How do I benchmark my PC?

3DMarkICFWorkload 2015 04 19 16 40 32 05

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Dear PC Gamer, I'm doing some upgrades, and maybe overclocking, and I want a good before and after snapshot. I've never benchmarked anything before, so what tools should I use? —Adrian A.

Hey Adrian! I'm assuming you're after 3D graphics benchmarks, not specifics like CPU stress tests or HDD transfer speeds, and that's simple. There are two methods for game benchmarking: synthetic tests and 'real-world' tests.

Synthetic benchmarks are programs designed specifically for benchmarking, and usually offer the most detailed results. A few popular programs are Catzilla, Furmark, Unigine Heaven, and 3DMark, which is available on Steam. We use Heaven 4.0 for a lot of our benchmarks, but 3DMark is also a good package: it includes multiple benchmarks for different types of systems, assigns scores for graphics and physics processing, and compares your results to those of other users to show you how your rig compares. You can try out basic versions of 3DMark and 3DMark 11 for free.

I also recommend trying Catzlilla: the basic version is cheap, and if you get the slightly more expensive advanced version (which is on Steam), it conveniently makes upgrade and configuration recommendations, and can test whether or not your system can run certain games.

If you're just entertaining your curiosity, you don't need to buy anything, but having fully featured benchmark tool is great if you're doing serious overclocking and want to track your GPU temps at 4K, for instance.

Catzilla Benchmark Recommendations 1

Real world benchmarks test real games, which you can do by recording your framerate during some consistent in-engine scene with FRAPS or other software (the tricky way), or by using a benchmarking tool included with a game. Your results will generally be your minimum, average, and maximum framerates. Quite a few games come with benchmark tools—here are some off the top of my head:

  • BioShock Infinite
  • Metro 2033
  • Metro: Last Light
  • Shadow of Mordor
  • Thief
  • Tomb Raider
  • Sleeping Dogs
  • Batman: Arkham City
  • Dirt 3
  • HAWX 2
  • Crysis 3
  • Grand Theft Auto 5 (run the benchmark in-game after completing the prologue)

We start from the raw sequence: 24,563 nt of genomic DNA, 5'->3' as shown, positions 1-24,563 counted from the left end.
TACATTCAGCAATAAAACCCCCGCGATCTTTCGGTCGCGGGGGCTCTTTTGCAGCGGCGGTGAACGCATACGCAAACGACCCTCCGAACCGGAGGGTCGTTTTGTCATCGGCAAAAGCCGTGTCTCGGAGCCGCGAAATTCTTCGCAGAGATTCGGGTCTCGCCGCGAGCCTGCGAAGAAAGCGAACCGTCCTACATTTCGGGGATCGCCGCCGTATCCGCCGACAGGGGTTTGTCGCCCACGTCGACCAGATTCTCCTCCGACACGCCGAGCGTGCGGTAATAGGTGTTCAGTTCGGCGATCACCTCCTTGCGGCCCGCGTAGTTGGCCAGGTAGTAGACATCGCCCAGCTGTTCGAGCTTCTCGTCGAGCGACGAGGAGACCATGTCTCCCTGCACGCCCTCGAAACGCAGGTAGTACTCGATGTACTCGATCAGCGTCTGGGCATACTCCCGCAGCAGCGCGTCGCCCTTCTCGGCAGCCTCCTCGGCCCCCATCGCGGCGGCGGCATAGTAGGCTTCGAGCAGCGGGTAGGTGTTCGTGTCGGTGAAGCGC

Because no one game or benchmark tool can tell you everything about a system's performance, we generally do several different benchmarks when testing a GPU. One processor might be great in Tomb Raider, for instance, but struggle in another game. Again, if you just want to see the results of an upgrade, there's no need to go overboard.

You should follow some best practices, though. Start by making sure your OS and drivers are up-to-date. Before each benchmark, reboot your PC and give it some time to settle. Next, turn off anti-virus software, close anything that automatically updates, and, well, basically just kill any background software you can safely kill. Futuremark recommends waiting another 15 minutes at this point for pristine results, but I wouldn't worry about that in your case. Run the benchmark, and don't touch anything while it's going.

Now do it over a couple more times. If you want to be scientific about it, reboot again and go back through the whole process from there—just make sure the environment is the same for every test. You won't necessarily get the exact same results each time, but they should be very close. If one score is way off from the others, something interfered with the test, so try again until you have a consistent set of results.

And there you are! If you're making significant upgrades, you should see a clear difference in benchmark results. Good luck with the new components, and don't set anything on fire.


As Executive Editor, Tyler spends a lot of time editing reviews and looking at spreadsheets, and whatever time is left over writing reviews. People joke that he doesn't like 90 percent of the games he plays, but he'll tell you he just has very discerning tastes.


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